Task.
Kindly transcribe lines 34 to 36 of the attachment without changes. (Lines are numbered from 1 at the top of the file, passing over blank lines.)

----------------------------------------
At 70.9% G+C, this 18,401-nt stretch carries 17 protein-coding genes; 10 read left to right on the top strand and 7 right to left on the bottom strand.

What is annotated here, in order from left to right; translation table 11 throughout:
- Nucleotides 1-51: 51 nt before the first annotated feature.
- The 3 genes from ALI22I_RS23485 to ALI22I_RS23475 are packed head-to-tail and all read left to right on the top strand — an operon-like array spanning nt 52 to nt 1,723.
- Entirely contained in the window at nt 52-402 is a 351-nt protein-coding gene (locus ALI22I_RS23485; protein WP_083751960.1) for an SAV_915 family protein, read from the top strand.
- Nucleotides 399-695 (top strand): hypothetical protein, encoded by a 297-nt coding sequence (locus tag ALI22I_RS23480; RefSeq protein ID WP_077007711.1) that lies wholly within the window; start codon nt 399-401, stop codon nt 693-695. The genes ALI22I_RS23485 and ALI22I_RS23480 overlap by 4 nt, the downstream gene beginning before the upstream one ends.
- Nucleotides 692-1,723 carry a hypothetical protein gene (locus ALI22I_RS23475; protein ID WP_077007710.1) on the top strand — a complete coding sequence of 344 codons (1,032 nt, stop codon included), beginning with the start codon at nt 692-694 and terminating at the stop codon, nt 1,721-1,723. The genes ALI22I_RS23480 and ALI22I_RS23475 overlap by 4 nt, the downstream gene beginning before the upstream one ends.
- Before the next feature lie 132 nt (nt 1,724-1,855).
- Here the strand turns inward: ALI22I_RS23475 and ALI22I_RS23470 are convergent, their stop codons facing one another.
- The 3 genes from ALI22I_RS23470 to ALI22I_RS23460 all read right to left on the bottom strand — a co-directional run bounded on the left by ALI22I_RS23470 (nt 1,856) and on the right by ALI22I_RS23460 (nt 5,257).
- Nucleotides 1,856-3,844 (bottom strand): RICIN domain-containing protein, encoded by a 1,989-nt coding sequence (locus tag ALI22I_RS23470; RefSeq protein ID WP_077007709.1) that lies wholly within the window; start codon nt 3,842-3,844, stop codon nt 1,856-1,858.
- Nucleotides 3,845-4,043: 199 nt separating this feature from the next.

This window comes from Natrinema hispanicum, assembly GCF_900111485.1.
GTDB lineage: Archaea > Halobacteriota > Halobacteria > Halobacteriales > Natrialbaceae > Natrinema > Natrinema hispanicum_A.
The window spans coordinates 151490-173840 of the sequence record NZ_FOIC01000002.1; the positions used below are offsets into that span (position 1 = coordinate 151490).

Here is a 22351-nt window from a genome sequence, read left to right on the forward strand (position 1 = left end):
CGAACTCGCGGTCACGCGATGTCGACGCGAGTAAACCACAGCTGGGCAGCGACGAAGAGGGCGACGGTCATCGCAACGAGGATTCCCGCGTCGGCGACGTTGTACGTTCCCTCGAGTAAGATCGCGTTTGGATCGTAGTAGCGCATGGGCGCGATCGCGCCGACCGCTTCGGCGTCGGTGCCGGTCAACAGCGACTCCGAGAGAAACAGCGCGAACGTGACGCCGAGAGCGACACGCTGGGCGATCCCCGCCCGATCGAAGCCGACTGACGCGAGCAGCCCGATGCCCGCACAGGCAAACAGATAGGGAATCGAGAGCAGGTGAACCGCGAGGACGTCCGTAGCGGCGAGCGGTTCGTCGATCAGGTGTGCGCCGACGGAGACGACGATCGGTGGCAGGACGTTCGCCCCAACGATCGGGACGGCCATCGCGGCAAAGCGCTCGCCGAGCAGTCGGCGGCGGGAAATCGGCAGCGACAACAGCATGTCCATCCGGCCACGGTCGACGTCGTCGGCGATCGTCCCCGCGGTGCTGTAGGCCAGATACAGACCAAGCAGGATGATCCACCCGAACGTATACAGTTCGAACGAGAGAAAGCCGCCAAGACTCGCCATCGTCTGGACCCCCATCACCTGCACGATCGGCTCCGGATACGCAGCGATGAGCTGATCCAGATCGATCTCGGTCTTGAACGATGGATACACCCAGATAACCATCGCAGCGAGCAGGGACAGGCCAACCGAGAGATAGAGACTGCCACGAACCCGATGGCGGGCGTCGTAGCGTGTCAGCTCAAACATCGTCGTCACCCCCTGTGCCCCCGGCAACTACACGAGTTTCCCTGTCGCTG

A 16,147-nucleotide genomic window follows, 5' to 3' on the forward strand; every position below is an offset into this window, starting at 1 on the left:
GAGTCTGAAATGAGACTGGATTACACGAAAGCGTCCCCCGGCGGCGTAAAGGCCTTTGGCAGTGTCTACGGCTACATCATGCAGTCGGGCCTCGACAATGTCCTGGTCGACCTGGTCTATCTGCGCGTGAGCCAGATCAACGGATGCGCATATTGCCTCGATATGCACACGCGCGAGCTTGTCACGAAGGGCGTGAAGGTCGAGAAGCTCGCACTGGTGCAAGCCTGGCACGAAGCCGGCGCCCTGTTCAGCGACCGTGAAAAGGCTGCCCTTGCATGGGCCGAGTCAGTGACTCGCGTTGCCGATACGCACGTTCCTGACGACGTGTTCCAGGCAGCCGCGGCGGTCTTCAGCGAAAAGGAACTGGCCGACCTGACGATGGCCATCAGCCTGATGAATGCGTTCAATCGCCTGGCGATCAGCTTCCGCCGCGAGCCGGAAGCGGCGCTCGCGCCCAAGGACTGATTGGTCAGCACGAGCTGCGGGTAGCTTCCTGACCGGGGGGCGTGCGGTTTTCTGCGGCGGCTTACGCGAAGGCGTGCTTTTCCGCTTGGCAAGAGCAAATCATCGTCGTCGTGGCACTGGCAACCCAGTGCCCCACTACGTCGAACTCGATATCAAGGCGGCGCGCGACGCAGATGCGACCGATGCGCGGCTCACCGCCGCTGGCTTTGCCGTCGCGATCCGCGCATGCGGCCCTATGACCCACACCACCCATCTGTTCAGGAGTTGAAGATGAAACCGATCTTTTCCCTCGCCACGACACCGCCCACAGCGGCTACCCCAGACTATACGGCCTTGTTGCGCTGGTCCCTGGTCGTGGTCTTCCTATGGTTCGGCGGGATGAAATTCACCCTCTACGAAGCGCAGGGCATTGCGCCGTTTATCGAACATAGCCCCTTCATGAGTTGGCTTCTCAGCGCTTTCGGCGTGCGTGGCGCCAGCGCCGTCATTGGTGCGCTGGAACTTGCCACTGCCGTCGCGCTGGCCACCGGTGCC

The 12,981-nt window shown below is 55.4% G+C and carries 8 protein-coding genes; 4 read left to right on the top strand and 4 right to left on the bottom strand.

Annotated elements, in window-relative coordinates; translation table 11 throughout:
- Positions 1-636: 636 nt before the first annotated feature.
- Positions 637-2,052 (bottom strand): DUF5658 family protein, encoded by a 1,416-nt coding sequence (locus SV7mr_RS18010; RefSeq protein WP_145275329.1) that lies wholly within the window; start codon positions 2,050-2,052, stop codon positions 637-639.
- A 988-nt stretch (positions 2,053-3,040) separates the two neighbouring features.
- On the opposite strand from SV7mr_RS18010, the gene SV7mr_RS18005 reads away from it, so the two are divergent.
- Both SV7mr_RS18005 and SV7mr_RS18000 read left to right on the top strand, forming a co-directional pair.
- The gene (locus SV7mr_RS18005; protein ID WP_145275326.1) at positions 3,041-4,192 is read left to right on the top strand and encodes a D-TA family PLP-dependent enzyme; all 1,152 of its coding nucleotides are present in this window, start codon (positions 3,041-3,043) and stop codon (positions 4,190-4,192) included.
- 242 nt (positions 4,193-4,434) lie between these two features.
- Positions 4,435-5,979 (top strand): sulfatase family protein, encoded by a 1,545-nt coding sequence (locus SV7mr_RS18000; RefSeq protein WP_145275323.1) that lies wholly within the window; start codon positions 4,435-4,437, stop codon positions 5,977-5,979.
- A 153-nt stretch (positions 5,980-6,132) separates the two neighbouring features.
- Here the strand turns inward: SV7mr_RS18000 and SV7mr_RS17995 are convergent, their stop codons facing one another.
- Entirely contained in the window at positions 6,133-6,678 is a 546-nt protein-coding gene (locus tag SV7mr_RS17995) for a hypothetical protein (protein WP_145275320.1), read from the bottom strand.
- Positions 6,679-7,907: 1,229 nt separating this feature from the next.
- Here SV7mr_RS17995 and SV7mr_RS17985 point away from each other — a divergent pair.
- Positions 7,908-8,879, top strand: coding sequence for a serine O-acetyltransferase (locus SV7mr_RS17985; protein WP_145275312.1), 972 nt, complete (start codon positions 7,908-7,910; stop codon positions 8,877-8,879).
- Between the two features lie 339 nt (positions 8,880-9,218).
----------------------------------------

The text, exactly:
- Here SV7mr_RS17995 and SV7mr_RS17985 point away from each other — a divergent pair.
- Positions 7,908-8,879, top strand: coding sequence for a serine O-acetyltransferase (locus SV7mr_RS17985; protein WP_145275312.1), 972 nt, complete (start codon positions 7,908-7,910; stop codon positions 8,877-8,879).
- Between the two features lie 339 nt (positions 8,880-9,218).